Congratulations on getting multiple offers.
2 votes
Lexie Longst…, Agent, Charlotte, NC
Sat Sep 18, 2010
As a seller the best thing you can do with multiple offers is try and get the buyers to remove certain contingencies. For example if the buyer can get out if they aren't happy with the inspections, then they should accept it in "as is" condition. You could provide a home inspection up front so they can see what they are buying. Make sure they clear all loan conditions. This is difficult now days. But the person with the best loan letter, down payment, etc. will be your best bet. Call the loan officers before you accept the offer and confirm that they have been approved not just pre-qualified.
Good luck! You are lucky to have multiple offers.
2 votes
Jeanne Feeni…, Agent, Basking Ridge, NJ
Sun Sep 19, 2010
Hi there, you've answered your own question Ron - evaluate the offers based on your key criteria. The certainty of closing is certainly a top consdideration - a higher price will mean little if the buyer can't perform.

With the assistance of your agent, evaluate the qualification of the buyer. If financing is involved, the validity and strength of the pre-approval is key. Do you recognize the institution by name and reputation? How firm is the preapproval - in other words how far does the bank take the approval process in order to issue it. Some preapprovals are based on a phone call, others run the credit, still others strengthen further by essentially taking the application. With so much of the purchase price riding on the mortgage, you want to be comfortable with the qualification of the buyer and the bank.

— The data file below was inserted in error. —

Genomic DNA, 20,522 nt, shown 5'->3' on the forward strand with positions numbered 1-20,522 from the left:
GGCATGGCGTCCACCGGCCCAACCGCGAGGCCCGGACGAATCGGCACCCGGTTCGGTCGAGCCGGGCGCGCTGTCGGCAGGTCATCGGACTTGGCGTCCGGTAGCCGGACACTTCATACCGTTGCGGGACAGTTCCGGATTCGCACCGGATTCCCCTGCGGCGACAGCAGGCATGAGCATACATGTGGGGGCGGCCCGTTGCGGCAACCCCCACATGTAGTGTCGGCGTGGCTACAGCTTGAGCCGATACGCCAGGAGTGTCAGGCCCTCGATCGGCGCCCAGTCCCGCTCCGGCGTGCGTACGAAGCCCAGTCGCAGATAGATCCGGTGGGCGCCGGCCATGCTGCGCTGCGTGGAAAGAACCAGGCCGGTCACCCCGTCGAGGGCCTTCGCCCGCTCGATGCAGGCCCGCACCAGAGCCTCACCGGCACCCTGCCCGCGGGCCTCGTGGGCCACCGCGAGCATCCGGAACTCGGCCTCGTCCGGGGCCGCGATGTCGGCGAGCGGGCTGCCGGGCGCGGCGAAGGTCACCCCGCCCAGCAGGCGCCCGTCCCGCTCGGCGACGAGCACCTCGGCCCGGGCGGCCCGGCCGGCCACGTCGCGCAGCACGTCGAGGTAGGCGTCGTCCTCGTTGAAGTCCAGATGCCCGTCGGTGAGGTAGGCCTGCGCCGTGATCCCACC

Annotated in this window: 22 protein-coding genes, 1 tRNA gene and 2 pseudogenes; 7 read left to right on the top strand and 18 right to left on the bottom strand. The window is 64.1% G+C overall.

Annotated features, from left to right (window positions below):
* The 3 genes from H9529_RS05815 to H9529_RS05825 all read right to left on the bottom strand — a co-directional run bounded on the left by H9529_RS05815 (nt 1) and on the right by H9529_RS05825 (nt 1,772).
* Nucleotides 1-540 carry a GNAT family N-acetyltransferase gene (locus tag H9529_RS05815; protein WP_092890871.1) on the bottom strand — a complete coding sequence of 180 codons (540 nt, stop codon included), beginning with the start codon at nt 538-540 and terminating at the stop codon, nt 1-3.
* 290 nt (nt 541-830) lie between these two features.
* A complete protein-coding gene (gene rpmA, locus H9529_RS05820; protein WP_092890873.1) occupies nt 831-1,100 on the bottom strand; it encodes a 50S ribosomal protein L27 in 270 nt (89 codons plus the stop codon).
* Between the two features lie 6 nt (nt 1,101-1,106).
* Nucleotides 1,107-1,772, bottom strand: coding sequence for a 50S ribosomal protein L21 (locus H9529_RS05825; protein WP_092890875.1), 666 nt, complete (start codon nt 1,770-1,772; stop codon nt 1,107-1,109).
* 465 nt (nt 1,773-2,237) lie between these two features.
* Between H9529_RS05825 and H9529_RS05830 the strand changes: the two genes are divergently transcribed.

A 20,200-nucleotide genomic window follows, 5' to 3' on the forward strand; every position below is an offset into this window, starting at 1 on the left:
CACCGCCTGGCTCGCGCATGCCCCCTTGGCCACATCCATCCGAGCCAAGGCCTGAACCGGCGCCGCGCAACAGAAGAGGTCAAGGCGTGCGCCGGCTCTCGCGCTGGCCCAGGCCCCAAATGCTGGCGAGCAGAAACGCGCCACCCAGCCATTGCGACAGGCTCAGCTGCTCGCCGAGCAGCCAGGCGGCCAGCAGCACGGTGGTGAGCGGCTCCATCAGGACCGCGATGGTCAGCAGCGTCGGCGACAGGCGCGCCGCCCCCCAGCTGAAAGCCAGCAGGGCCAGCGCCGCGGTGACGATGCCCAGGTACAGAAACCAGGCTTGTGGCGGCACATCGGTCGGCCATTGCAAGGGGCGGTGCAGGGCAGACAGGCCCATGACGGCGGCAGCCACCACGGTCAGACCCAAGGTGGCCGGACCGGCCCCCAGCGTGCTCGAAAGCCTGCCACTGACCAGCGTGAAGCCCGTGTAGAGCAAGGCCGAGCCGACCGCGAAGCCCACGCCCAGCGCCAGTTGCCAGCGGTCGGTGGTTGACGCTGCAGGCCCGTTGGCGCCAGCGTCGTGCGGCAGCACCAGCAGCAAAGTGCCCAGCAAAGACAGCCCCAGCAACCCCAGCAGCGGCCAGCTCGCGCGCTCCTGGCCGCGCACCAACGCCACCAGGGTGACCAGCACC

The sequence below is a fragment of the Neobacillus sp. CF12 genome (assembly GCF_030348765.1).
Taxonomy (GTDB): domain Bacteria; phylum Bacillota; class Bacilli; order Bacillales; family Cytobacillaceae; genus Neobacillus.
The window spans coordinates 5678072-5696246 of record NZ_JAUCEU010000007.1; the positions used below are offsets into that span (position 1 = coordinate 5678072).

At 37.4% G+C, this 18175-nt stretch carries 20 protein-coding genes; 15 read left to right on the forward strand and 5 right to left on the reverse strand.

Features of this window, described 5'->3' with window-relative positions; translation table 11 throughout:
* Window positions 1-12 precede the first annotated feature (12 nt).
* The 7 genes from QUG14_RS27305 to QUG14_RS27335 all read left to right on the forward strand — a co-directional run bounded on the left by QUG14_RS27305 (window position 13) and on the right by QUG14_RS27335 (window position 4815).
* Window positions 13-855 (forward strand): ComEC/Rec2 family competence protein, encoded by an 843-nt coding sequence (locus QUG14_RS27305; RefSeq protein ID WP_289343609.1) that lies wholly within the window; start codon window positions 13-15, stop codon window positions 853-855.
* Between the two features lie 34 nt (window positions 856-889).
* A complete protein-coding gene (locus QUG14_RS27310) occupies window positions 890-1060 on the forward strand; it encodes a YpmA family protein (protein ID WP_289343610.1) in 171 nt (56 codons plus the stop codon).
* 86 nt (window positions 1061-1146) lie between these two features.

Down Payment: I view this as "skin in the game". The more the buyer puts in, the less strain on the appraisal and also the less likely they will walk away.

If an all cash deal, insist on proof of funds. Again, is the buyer in the position to perform?

Closing Date: Go for the shortest date that is achieveable. Banks need time to do their job, I'd be suspect of an offer tha promises to close in less than 30 days if financing is involved. So I'd suggest a goal of 30-60 days to close. Lagging closing timeframes just provides time for second thoughts. Button it up as quickly as possible.

Sellers are wise to respond prompty especially when multiple offers are involved. It is very unnvering to the buyers involved, and stalling is a risky proposition - efforts to be too clever, and I would put stalling or playing parties against one another squarely in that category, may just result in nothing.

Evaluate carefully, strike a fair deal and move forward in good faith - that is a formula for success.

Jeanne Feenick
Unwavering Commitment to Service
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1 vote
Derek Eyring, Agent, Lake Tapps, WA
Sun Sep 19, 2010
Great advice below! Also, I'm not a big fan of simultaneously countering all offers. The equivalent of "give me your highest and best". I suppose on some levels that works-but call me old fashioned because I think it's far better to take the strongest offer and deal with it first, then the next one and so on...
0 votes
Ron Peterson, Home Buyer, Vancouver, WA
Sun Sep 19, 2010
Thanks for the answers. I probably won't have the problem of multiple offers, but the ability to check with the lender and knowing the size of the down payment will be helpful in looking at an offer.
0 votes
Keith Sorem, Agent, Glendale, CA
Sat Sep 18, 2010
how did your Realtor respond?
This is a process with certain knowns and unknowns..
It is not complicated..can the buyer close?.
0 votes